MILLERS have with immediate effect slashed mealie-meal prices following an emergency meeting called by President Michael Sata.
The Head of State yesterday held a meeting with members of the Millers Association of Zambia (MAZ) to halt escalating prices of the staple food.
After the State House meeting yesterday, MAZ agreed to peg the wholesale price of a 25kilogramme bag of breakfast mealie- meal at KR47 (K47, 000) and KR50 (K50, 000) for retail.
Similarly, a 25kilogramme bag of roller meal will now cost KR35 (K35, 000) wholesale price, while the retail price is now KR38 (K38, 000).
Before proceeding for the closed-door meeting with the millers, President Sata said he would not allow mealie-meal prices to remain high as this could degenerate into food riots which were experienced in UNIP's reign in 1986 and 1990.
The Patriotic Front (PF) Government would not allow exploitation of Zambians by the millers as this could spark riots.
The meeting followed defiance by millers to reduce prices of the staple food, which had skyrocketed to a record-high of KR76 in far-flung areas.
"It is not the intention of this Government to introduce price controls but the State has a duty to protect the masses against manipulative practices by unscrupulous businessmen," Mr Sata told the meeting.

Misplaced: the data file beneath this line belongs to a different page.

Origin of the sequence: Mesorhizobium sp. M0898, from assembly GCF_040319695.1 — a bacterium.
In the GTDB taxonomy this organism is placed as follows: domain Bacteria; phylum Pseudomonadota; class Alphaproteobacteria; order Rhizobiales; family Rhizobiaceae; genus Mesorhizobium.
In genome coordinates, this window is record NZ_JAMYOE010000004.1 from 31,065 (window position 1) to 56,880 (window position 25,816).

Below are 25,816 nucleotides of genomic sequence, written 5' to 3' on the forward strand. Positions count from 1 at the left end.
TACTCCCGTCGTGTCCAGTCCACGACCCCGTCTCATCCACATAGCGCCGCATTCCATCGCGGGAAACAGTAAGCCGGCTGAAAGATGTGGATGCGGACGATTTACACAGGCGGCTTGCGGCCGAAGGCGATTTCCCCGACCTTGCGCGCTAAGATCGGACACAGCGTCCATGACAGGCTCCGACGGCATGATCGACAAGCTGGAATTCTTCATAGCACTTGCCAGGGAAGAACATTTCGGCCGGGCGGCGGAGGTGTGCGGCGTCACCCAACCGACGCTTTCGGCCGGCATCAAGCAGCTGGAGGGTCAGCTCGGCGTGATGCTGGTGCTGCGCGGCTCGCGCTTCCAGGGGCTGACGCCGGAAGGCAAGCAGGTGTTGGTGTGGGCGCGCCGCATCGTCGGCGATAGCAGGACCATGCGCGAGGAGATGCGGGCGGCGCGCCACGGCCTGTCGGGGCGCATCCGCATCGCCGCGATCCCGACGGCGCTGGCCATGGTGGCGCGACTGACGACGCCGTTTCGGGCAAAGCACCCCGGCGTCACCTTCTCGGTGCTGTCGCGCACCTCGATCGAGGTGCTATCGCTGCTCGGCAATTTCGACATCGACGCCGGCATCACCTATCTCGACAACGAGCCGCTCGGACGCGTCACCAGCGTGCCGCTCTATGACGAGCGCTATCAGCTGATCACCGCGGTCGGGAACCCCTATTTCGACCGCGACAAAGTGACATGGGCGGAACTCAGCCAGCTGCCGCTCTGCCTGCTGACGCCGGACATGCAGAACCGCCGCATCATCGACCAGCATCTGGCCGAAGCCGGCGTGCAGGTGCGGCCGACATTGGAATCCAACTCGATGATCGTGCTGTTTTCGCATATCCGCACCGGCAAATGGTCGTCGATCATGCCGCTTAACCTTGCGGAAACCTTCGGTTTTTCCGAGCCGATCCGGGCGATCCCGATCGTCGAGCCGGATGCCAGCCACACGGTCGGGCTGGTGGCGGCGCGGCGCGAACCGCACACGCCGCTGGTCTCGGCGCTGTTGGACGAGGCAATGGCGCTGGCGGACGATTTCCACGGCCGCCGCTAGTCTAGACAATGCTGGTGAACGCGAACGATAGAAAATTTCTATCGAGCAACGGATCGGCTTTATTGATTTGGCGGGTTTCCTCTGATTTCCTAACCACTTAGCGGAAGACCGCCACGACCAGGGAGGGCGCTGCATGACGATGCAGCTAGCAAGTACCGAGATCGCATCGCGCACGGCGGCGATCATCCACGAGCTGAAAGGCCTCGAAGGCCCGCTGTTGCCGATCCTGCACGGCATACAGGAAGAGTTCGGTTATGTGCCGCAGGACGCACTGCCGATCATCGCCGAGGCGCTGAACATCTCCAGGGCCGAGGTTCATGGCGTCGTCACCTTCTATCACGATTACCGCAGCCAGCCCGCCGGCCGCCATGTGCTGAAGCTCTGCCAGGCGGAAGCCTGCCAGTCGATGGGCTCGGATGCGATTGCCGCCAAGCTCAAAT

Details of the outcome of the meeting were issued in a statement issued by Special Assistant to the President for Press and Public Relations George Chellah in Lusaka yesterday.
President Sata said riots in the UNIP era contributed to First President Kenneth Kaunda's government to be voted out of office in 1991.
"If no one will protect the people, I will do it myself, riots caused Kenneth Kaunda's UNIP to be voted out and I will not allow riots," the President said.
Mr Sata encouraged millers to open sales depots in townships to minimise the high prices charged to consumers by some traders.
He emphasised the need for millers and the Government to work together in national development.
The meeting with the MAZ was preceded with President Sata swearing-in Julius Shawa as the new Permanent Secretary in the Ministry of Transport, Works and Supply and Communications.
Mr Sata bemoaned the lack of a national airline and poor communication network, especially the railway line.
He said the civil service was very important and called for commitment to duty if the country was to attain higher heights of development.
There was urgent need to have the Kwacha strengthened against foreign currencies such as the United States dollar.
"We need to rebase our Kwacha even more by the end of this year. We used to have UBZ, we used to have a national airline, but now, look at our minibuses, railway line, it is a laughing stock, yet we have people who are looking intelligent," he said.
He said the country had an abundance of mineral resources such as emeralds but was still struggling economically.
"You civil servants, you are allowing our emeralds to be sold in India, yet your people are suffering. If God wanted to give India emeralds, he could have done so but he has blessed us with minerals," he said.
President Sata ordered the Zambia Revenue Authority not to allow any exports to leave the country without being paid for.